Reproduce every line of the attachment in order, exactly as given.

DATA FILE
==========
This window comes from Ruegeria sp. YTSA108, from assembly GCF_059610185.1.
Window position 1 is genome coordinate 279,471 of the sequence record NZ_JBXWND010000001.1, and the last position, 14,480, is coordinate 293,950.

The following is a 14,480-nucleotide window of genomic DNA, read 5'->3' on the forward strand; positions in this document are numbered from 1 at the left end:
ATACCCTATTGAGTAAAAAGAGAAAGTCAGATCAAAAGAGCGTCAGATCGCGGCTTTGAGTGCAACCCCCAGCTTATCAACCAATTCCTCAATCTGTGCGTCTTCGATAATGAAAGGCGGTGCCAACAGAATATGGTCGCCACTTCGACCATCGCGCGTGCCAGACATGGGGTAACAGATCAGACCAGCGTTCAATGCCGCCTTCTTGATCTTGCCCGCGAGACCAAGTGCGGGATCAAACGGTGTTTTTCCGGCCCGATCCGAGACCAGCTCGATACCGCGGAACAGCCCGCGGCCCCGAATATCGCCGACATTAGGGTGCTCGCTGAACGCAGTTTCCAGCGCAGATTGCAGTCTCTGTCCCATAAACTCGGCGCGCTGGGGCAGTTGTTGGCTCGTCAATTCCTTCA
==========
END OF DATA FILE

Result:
This window comes from Ruegeria sp. YTSA108, from assembly GCF_059610185.1.
Window position 1 is genome coordinate 279,471 of the sequence record NZ_JBXWND010000001.1, and the last position, 14,480, is coordinate 293,950.

The following is a 14,480-nucleotide window of genomic DNA, read 5'->3' on the forward strand; positions in this document are numbered from 1 at the left end:
ATACCCTATTGAGTAAAAAGAGAAAGTCAGATCAAAAGAGCGTCAGATCGCGGCTTTGAGTGCAACCCCCAGCTTATCAACCAATTCCTCAATCTGTGCGTCTTCGATAATGAAAGGCGGTGCCAACAGAATATGGTCGCCACTTCGACCATCGCGCGTGCCAGACATGGGGTAACAGATCAGACCAGCGTTCAATGCCGCCTTCTTGATCTTGCCCGCGAGACCAAGTGCGGGATCAAACGGTGTTTTTCCGGCCCGATCCGAGACCAGCTCGATACCGCGGAACAGCCCGCGGCCCCGAATATCGCCGACATTAGGGTGCTCGCTGAACGCAGTTTCCAGCGCAGATTGCAGTCTCTGTCCCATAAACTCGGCGCGCTGGGGCAGTTGTTGGCTCGTCAATTCCTTCA